Meteorologist Christina Edwards joined the WHNT News 19 Weather Team in September 2015.

Prior to moving to Huntsville, Christina was a longtime resident of Atlanta, Georgia, where she experienced a wide range of wild weather.

In fact, Christina will never forget her first experience observing thundersnow as the Blizzard of ’93 (also known as the “Storm of the Century”) dropped nearly 3 feet of snow in her neighborhood.

Fifteen years later, Christina vividly recalls watching an electrified thunderstorm heading south along I-75 on a warm, March evening; minutes later, that thunderstorm produced an EF-2 tornado in the heart of Atlanta, just two miles from where she lived.

Christina’s passion for science began at a young age, when she would watch the clouds for signs of changing weather patterns and produce homemade “weather forecasts” on poster boards for family and friends. That passion helped propel Christina towards a B.S. in Earth and Atmospheric Sciences from the Georgia Institute of Technology. After graduating from college, Christina worked as a digital meteorologist for The Weather Channel and as well as a weather producer for WSB-TV in Atlanta.

Christina is active in the weather community as a Boy Scout Weather Merit Badge counselor as well as a member of the American Meteorological Society.

When Christina is not watching the skies, she enjoys watching college football. Her favorite teams are the Georgia Tech Yellow Jackets… and whoever is playing the University of Georgia. No matter the school, Christina always cheers on the marching band: She marched the sousaphone in her high school as well as college bands, and she is a member of the co-ed marching band fraternity, Kappa Kappa Psi.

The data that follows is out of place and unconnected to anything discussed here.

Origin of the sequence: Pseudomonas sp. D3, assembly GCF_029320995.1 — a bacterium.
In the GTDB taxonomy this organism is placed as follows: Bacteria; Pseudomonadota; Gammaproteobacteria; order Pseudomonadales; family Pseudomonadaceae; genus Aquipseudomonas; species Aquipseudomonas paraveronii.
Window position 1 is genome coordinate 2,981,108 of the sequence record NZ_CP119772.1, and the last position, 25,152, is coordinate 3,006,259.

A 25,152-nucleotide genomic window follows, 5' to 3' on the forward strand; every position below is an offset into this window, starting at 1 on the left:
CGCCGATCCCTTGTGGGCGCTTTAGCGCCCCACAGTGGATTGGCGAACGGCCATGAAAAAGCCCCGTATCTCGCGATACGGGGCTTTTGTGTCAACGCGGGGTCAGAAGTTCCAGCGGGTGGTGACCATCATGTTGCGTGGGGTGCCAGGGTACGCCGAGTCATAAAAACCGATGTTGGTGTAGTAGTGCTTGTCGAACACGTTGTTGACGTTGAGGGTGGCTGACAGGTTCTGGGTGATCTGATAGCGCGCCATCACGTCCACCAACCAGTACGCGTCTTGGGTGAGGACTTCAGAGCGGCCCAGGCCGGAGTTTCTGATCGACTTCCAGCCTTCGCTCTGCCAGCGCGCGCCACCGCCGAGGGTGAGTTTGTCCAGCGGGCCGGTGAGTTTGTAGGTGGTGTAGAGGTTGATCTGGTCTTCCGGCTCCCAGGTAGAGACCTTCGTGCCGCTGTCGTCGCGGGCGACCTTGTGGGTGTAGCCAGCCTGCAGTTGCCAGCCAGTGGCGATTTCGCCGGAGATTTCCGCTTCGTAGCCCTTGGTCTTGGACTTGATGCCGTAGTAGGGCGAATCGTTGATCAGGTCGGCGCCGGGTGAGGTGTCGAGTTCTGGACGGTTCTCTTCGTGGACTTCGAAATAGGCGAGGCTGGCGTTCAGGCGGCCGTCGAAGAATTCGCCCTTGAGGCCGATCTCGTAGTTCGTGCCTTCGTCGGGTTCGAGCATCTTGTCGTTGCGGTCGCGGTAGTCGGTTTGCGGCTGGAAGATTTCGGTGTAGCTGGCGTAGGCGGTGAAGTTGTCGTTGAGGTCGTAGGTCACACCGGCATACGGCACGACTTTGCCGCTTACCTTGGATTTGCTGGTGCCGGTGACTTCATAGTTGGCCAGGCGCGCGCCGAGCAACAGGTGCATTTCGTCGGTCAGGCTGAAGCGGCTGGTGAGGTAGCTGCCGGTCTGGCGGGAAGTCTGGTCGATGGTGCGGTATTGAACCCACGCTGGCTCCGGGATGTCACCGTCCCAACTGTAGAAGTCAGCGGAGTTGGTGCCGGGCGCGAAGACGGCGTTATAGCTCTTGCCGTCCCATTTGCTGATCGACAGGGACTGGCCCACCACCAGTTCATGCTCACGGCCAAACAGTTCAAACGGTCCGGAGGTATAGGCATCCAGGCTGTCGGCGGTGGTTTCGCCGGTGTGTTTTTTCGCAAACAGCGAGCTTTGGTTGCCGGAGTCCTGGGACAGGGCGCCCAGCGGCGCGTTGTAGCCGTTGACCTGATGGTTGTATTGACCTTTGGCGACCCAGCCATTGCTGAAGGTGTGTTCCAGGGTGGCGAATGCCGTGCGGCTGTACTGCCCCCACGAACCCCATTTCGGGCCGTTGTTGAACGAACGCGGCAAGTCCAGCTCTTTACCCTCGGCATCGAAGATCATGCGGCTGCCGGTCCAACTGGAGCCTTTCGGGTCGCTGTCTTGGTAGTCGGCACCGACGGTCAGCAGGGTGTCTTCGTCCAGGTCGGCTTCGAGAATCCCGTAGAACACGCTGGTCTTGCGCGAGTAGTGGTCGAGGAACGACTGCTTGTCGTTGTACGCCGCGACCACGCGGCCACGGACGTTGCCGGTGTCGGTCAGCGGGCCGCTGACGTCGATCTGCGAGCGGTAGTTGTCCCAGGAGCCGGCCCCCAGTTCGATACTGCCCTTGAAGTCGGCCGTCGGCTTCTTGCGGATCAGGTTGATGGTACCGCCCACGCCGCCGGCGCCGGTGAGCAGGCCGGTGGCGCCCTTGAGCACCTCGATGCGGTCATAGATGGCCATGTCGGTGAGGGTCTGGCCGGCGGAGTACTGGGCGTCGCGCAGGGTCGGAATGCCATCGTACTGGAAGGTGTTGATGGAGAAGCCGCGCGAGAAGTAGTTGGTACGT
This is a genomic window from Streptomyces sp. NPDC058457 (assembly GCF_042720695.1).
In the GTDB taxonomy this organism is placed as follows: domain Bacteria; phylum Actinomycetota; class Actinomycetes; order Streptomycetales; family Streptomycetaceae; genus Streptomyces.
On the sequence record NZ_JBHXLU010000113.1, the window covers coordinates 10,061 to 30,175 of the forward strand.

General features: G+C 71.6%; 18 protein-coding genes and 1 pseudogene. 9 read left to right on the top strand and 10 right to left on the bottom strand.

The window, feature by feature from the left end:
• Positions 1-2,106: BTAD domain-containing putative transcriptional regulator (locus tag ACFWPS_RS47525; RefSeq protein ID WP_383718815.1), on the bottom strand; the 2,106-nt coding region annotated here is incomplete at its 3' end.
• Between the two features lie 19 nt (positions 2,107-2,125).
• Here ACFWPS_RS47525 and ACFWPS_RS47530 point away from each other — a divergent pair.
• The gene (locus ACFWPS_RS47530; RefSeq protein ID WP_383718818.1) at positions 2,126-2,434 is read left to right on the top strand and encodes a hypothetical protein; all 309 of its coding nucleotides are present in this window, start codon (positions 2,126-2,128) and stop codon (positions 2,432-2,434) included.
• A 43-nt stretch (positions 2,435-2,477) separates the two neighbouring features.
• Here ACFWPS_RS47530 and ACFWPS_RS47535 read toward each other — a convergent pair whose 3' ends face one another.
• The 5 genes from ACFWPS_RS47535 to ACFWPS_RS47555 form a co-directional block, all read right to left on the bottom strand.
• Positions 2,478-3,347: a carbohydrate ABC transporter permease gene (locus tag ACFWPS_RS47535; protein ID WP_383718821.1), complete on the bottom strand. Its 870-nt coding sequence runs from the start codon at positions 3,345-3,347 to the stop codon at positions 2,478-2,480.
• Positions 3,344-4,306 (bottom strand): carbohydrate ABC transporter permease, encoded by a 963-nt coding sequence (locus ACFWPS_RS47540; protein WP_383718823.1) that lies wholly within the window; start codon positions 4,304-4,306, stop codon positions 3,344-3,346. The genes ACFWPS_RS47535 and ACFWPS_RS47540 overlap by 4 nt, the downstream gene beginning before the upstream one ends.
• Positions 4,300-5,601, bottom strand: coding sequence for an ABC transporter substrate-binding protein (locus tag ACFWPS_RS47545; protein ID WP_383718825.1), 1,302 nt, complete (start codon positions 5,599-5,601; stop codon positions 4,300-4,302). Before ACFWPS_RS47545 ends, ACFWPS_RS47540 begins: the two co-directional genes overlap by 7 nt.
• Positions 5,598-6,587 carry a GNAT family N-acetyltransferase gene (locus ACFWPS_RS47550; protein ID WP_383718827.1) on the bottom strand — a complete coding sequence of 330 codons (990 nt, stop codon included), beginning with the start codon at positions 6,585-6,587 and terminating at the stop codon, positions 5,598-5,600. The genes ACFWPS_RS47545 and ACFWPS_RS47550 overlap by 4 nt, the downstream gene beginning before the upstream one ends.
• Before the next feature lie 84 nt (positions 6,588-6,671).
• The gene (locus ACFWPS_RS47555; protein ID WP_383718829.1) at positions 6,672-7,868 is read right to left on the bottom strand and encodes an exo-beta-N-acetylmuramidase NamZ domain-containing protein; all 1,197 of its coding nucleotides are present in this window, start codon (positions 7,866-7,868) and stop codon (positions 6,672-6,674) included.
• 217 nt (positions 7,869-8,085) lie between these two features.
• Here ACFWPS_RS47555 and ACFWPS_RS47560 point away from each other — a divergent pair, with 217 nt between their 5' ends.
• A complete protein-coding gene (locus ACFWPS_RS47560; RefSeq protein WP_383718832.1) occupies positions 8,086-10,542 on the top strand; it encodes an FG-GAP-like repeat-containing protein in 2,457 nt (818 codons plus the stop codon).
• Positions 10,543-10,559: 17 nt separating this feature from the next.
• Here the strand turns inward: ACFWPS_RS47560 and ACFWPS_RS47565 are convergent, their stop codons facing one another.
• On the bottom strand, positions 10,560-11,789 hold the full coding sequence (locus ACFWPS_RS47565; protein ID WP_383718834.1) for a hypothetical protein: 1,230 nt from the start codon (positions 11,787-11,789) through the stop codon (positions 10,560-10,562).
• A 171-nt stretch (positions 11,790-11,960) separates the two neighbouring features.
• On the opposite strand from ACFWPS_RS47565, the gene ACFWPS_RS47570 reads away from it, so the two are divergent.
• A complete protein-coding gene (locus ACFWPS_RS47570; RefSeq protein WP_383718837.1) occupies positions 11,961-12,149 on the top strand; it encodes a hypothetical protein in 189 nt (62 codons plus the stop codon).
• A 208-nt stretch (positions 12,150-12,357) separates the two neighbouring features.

Recent Articles
  • ‘What is that?’ Discovering some of the instruments used in VORTEX-SE

    Huntsville’s own UAH is serving as host to a large severe weather research project that is taking place here in the Tennessee Valley. Known as the Verification of the Origins of Rotation in Tornadoes Experiment — or VORTEX for short — experts and researchers are turning their attention from the Great Plains to the Southeast. (MORE: VORTEX-SE Kicks Off March 1 in Huntsville) As VORTEX-SE sets its sights on northern Alabama, you may happen to see them as they roll down […]

  • Twenty-Five years ago, the “Storm of the Century” dropped snow over all 67 counties of Alabama

    There’s a reason why meteorologists in the South don’t discount snow during the month of March, and it’s due to the Blizzard of 1993. On March 13, 1993, the high in Huntsville never rose above freezing, and visibility became so poor due to the winds blowing the snow that white out conditions occurred throughout the Southeast. This monster of a storm dumped nearly two feet of snow in the higher elevations of the Alabama and north Georgia mountains, and all 67 […]

  • NWS storm damage survey determines a tornado touched down in Cullman and Morgan counties Wednesday

    PUBLIC INFORMATION STATEMENT NATIONAL WEATHER SERVICE HUNTSVILLE AL 307 PM CST Thu Mar 1 2018 …Public Information Statement… …NWS Damage Survey For 02/28/18 Tornado Event… .Northeast Cullman Tornado… Rating: EF0 Estimated Peak Wind: 75 mph Path Length /statute/: 1.34 miles Path Width /maximum/: 100 yards Fatalities: 0 Injuries: 0 Start Date: 02/28/2018 Start Time: 04:46 PM CST Start Location: 3 SE Eva / Cullman County / AL Start Lat/Lon: 34.2948 / -86.7239 End Date: 02/28/2018 End Time: 04:48 PM CST […]

  • Storm damage reported in Morgan and Cullman Counties; funnel cloud spotted in Marion County

    In addition to the heavy rainfall and flooding occurring in the Tennessee Valley, a few storms were able to develop enough strength to cause wind damage in northern Alabama. Funnel Cloud Spotted in Marion County, Severe Storms move into Walker County Between 3 and 4pm Wednesday, enough favorable wind shear and instability was in place in Marion County to produce a few funnel clouds, particularly near Winfield and Brilliant. Shannon Falkner was in the right place at the right time […]

  • How do you get your severe weather alerts? Why you want both a weather radio as well as an app